The Books of 2016, #8: The Desert and The Blade (A Novel of The Change), by S. M. Stirling

desert_and_blade*does some quick Googling…*

Jesus Christ. It’s been twelve freaking years since this series debuted. We’re also twelve books into it (plus one collection of short stories by mostly-other authors set in this universe). Annnd, as my review of _last_ year’s entry, The Golden Princess, showed, I struggle with why I’m still reading this series.

So I’m not going to spend much time on this save to say: it’s better than the last book was. We get action, the plot moves forward quite a bit, we get to find out what happened to the greater LA area after The Change… it’s a decent entry in a series that probably should have been put to bed two arcs ago.

I’m not entirely sure why I’m still reading it save for the fact that Stirling _can_ knit a yarn pretty goddamned well, and I’m juuuuust enough of a sucker for “oh, we get to find out what happened to THAT part of the world after the Big Disaster?” that I’ll put aside my inherent disdain for the increasing magical elements of this tale and bull through just for that.

Stirling is very, very good at creating and writing about alternate versions of our world (his Draka books remain my second-favorite type of this genre, juuuust barely beat-out by the downright depressing and therefore all-too-believable agonies of John Barnes’ Century Next Door series…), and injects just enough of that into these books at this point to keep me grimly reading along, regardless of how many orbits my eyes have to do in their sockets at times when the fuckin’ McClintocks and McKenzie’s have to argue over the trivial differences between their fake-ass dipshit clans for the 79th time…

Fortunately, The Desert and the Blade is a lot better than The Golden Princess was, given that Things Actually Happen in this entry. The High Princess’ Quest is in full flower, and they get through a good chunk of it. Stirling seems to have realized that part of the draw of this series was finding out what’s going on elsewhere on our post-Change globe, so he introduces some characters who have had reason to travel that globe, and therefore can spend entire chapters describing what happened elsewhere. It’s a fun, showy example of just how good Stirling is at world-building, and I appreciate the appearances here.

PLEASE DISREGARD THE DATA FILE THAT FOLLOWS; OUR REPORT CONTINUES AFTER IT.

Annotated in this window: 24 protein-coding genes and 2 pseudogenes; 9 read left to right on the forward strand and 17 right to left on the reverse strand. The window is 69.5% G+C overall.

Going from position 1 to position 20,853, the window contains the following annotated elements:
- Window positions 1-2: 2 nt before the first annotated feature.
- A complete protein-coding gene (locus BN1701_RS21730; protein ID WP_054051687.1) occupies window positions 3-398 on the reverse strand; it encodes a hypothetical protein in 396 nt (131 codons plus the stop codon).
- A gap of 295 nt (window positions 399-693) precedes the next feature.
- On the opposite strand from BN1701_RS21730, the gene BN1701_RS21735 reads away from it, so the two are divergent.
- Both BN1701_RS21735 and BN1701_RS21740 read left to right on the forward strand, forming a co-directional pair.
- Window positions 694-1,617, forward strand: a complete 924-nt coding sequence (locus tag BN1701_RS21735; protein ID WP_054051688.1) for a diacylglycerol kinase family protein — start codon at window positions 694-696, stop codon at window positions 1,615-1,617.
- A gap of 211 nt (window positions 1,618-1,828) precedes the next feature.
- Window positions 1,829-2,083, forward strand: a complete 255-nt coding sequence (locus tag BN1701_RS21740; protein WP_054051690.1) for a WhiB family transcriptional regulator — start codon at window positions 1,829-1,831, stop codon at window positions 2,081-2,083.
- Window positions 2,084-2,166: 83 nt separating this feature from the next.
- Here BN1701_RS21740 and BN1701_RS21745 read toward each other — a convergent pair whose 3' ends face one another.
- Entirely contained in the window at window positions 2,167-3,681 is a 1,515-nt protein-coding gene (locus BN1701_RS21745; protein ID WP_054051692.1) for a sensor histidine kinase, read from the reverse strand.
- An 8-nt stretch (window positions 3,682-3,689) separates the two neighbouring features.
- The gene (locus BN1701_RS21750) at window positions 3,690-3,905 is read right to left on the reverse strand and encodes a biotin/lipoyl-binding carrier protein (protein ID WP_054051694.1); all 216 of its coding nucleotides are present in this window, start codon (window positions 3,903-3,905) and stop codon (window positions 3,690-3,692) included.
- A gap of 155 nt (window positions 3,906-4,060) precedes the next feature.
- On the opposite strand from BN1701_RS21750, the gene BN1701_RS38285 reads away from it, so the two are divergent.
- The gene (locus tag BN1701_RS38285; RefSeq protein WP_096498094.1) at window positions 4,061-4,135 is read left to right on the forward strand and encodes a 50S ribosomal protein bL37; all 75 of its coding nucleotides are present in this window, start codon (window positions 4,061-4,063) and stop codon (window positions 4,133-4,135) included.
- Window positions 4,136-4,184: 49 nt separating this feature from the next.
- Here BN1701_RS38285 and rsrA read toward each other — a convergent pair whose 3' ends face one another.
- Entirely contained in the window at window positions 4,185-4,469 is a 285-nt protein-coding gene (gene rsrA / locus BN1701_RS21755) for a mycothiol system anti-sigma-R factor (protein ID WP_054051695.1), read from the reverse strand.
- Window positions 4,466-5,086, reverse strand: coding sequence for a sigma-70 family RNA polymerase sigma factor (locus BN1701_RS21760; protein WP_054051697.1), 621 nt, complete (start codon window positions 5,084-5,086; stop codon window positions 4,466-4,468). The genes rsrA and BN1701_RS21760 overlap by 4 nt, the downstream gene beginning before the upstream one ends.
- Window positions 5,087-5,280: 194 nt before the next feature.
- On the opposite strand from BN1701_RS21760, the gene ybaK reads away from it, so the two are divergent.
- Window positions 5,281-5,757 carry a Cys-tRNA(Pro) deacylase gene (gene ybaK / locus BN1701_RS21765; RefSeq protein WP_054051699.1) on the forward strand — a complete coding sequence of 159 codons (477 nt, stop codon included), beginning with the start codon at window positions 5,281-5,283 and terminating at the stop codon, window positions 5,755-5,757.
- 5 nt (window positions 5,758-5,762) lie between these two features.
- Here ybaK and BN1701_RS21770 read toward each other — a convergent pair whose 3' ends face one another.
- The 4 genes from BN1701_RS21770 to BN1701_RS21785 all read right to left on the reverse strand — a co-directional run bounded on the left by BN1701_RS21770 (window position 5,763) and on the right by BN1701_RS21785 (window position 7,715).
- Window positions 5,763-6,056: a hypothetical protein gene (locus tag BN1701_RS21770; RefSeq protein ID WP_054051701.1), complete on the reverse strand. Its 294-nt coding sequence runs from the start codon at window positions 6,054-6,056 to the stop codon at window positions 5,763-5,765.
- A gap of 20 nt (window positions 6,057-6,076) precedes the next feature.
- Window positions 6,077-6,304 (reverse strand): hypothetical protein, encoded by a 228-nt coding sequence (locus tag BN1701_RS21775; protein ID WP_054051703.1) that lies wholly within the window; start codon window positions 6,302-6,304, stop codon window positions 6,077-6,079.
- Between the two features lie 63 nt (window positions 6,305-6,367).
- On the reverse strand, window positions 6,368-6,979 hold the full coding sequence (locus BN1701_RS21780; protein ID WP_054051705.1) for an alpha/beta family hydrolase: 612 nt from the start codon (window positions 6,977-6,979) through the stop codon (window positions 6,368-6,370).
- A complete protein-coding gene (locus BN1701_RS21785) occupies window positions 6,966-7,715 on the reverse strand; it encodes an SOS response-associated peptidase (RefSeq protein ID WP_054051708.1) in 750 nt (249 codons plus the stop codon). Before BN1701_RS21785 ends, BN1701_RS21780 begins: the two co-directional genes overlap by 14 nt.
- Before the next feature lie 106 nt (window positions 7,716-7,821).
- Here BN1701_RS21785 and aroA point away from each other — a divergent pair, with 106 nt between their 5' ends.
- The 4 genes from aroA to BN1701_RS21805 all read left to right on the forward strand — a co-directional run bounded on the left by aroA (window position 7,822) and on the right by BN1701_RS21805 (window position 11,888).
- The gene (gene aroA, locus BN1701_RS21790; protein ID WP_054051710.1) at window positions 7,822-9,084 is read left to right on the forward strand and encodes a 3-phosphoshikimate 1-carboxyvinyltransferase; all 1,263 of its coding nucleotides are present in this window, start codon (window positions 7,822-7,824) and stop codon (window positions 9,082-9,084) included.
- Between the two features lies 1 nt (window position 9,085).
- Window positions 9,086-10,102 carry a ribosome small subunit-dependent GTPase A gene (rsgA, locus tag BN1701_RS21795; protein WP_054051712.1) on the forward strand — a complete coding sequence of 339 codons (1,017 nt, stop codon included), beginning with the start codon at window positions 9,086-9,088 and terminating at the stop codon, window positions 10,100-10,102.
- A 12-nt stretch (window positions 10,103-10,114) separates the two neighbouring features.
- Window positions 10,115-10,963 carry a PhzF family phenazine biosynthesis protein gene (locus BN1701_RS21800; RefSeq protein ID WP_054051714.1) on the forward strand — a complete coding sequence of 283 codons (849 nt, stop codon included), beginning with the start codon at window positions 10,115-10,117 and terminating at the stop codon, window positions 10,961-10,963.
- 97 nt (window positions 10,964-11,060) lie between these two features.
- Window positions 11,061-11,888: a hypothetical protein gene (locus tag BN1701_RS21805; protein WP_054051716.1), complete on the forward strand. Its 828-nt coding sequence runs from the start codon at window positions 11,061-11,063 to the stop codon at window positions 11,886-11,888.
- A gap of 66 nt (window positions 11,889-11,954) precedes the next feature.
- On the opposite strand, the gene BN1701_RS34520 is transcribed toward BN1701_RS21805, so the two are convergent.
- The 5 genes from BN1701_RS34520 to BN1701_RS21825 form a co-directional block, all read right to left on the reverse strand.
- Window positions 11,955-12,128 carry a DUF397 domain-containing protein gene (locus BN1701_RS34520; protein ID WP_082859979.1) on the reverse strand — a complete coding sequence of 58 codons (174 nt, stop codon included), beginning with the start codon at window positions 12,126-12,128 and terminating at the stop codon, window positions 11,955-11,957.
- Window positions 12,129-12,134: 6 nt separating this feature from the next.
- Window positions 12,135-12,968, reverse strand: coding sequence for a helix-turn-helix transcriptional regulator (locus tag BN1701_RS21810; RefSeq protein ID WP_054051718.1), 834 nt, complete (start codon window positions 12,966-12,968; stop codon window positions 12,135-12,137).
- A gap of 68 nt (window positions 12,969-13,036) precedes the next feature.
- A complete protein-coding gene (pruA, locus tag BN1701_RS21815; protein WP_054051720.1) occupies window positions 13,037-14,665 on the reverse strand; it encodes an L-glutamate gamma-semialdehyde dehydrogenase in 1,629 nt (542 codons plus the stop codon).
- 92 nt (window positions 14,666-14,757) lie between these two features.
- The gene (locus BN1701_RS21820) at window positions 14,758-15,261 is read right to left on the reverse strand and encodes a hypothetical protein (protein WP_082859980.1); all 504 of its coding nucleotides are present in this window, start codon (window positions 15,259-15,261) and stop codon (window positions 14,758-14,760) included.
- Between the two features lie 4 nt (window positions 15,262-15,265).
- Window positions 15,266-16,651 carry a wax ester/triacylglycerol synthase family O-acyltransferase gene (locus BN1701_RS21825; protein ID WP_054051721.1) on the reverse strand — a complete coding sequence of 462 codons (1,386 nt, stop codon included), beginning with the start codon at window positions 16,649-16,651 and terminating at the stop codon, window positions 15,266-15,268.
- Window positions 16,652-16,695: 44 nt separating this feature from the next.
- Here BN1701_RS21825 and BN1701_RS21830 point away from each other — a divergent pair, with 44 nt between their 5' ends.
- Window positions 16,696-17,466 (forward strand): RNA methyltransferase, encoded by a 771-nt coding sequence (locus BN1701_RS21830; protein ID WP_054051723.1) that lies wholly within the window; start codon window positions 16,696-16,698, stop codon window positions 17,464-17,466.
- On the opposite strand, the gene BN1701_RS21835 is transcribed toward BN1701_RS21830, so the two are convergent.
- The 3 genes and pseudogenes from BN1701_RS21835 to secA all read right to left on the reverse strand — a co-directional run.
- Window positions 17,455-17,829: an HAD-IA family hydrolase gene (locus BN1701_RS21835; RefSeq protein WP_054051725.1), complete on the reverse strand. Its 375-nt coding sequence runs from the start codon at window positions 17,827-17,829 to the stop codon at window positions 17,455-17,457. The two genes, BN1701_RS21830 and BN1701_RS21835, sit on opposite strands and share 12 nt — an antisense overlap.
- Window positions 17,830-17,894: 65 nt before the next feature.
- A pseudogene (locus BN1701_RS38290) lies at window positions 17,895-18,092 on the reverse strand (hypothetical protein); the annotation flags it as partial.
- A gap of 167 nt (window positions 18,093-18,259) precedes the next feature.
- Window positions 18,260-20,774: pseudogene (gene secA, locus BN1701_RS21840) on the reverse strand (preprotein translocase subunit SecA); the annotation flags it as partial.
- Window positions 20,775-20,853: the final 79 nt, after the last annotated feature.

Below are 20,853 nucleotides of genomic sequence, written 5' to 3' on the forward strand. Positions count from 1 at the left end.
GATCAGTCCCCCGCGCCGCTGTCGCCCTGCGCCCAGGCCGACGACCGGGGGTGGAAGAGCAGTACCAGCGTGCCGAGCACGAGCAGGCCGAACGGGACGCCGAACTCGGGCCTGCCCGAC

I can’t give much more detail without giving away reasons to actually read this thing, and I assume anyone even considering it is already familiar with the world because good fuckin’ luck jumping in on Vol. 12 if you aren’t. In a world where this type of book has been almost entirely taken over by Young Adult tropes (bleaugh), I appreciate that Stirling is still writing somewhat more adult tales of the apocalypse, his staunch advocacy of Renn Faire nonsense aside. It’s far from his best book, but certainly the best this series has seen for a while, and further sets up the next entry to be pretty far-ranging and interesting to my particular tastes.

So, if you’re into this series already, you’ll probably like this. If you’re not, this book will probably just confuse you. If you like to spend your weekends m’ladying your way through Society for Creative Anachronism meetings, who are we kidding, you’ve probably already written erotic fanfic based on this world.

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